Kim’s Video

The motivation behind the film-savvy doc Kim’s Video reminded me of that customer who wouldn’t rewind their videocassette after returning it to the store they rented it from – they want to pass down the fun but, somehow, they’ve still made the experience all about themselves.  David Redmon, one-half of this documentary’s directorial duo, is that customer.

With Kim’s Video, Redmon has found several subjects that are interests for him: movies, the lost culture of video stores, and the legacy of retail manager/film aficionado Yongman Kim.  Kim, notably known for his long-standing video store Kim’s Video formally located in New York City’s lower east side, was determined to expose every corner of film history to a demographic who were just as passionate for films as he was;  even if that meant putting his store, his finances, and his reputation on the line.  From mainstream cinema to bootlegged gems, Kim’s Video had it all.

When it was time for Youngman Kim to consider closing his iconic location, he also wanted his collection of 55,000 titles to be preserved.  An initiative in Salemi, Sicily was interested and, after some negotiations which included accommodations for anyone with a Kim’s Video membership, Kim’s collection was relocated to Italy.  When Redmon hopped on a plane to Salemi, wanting to take advantage of membership perks and reacquaint himself with Kim’s legendary collection, he was shocked and dumbfounded by his discoveries – giving his doc a new sort of purpose.

Kim’s Video has aspirations to be a love letter to physical media and the importance of art preservation but, unfortunately, Redmon can’t get out of his own way and co-director Ashley Sabin (Do Donkeys Act?) seems to enable her creative partner’s obsessive behaviour.  I appreciate Redmon’s enthusiasm, especially as a fellow DVD/Blu-ray nut.  However, whether he’s comparing conflicts in his doc to older films, using a type of paparazzi style to interview people on the fly, inserting himself in Youngman Kim’s story or shoehorning a climactic (and rather pretentious) stunt, the filmmaker is constantly influencing his own documentary and tainting his integrity.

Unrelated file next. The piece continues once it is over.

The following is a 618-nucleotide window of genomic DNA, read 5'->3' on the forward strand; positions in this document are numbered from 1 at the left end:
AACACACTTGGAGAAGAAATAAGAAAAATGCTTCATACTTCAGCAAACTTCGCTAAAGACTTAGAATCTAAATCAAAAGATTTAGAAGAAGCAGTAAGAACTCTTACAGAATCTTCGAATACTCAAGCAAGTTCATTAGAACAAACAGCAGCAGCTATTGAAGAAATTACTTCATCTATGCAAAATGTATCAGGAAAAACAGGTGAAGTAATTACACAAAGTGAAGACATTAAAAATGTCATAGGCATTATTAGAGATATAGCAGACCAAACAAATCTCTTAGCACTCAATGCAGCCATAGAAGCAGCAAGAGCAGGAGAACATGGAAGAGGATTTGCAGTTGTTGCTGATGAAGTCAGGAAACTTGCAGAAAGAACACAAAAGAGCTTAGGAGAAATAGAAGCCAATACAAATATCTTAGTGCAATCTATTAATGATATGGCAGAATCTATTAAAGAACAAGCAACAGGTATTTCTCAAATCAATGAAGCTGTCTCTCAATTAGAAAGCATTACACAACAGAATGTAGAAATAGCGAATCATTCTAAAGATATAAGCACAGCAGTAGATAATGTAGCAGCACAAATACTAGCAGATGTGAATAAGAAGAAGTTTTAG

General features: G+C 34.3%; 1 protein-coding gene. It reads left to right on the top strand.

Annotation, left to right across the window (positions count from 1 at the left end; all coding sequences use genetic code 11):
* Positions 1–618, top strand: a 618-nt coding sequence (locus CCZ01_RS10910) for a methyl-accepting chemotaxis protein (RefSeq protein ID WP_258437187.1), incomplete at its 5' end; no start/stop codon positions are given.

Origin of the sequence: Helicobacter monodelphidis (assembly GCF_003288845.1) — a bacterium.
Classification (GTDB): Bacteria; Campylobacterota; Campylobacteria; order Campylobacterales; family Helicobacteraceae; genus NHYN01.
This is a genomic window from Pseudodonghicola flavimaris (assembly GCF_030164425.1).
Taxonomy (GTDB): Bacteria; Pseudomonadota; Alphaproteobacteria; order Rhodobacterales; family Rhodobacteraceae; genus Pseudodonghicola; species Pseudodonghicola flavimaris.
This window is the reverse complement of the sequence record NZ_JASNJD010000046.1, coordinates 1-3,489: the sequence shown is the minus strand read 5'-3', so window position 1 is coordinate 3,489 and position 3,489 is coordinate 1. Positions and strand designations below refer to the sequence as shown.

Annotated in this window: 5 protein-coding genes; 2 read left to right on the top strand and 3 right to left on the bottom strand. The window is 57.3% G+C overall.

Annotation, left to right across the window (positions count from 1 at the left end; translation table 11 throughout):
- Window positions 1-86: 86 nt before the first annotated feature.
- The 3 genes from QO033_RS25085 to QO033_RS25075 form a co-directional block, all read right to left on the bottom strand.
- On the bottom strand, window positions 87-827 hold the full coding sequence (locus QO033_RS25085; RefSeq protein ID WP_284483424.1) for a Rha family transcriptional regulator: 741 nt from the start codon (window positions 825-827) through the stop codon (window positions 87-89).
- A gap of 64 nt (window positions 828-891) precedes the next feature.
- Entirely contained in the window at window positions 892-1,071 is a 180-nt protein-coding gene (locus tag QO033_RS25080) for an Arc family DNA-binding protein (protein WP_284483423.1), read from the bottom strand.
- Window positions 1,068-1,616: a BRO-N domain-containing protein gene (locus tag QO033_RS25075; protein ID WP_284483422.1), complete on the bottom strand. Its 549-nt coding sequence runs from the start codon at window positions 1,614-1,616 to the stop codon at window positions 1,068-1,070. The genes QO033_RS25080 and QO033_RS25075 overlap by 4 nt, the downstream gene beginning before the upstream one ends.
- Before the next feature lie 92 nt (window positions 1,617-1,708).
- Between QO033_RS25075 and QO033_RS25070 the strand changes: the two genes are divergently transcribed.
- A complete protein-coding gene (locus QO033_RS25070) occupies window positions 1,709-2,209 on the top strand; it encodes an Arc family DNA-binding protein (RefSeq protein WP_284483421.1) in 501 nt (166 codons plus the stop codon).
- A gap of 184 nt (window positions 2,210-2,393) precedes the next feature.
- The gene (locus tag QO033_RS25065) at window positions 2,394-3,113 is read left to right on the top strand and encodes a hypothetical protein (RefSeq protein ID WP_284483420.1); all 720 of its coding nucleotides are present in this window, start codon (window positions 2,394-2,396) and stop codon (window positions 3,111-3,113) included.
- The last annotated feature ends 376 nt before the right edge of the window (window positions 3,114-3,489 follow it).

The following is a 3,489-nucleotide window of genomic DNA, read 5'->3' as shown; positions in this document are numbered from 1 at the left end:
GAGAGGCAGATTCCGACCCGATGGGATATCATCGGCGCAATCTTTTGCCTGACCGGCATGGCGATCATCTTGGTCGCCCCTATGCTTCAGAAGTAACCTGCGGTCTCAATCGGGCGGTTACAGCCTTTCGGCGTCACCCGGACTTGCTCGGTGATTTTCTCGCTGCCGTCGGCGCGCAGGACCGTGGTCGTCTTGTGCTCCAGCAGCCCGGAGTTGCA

The strengths of this production exist in those core memories from people who experienced the original Kim’s Video – Redmon included.  Even though this project may only speak to viewers who have an affection for renting and buying movies, there isn’t a shortage of fascinating history.  The production also knows how to tie the store’s community together.  From intimate chats with Youngman Kim to interviews with former employees discussing Kim’s enigmatic personality to nostalgic excitement from customers-turn-filmmakers like David Wain (Wet Hot American SummerA Futile and Stupid Gesture) and Alex Ross Perry (Listen Up PhilipHer Smell) – it’s a pleasure to reminisce.  I would’ve rather have delved into the excellent adventure of Kim’s Video and its patrons than tagging along with the bogus journey in Kim’s Video.


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Addison Wylie: @AddisonWylie

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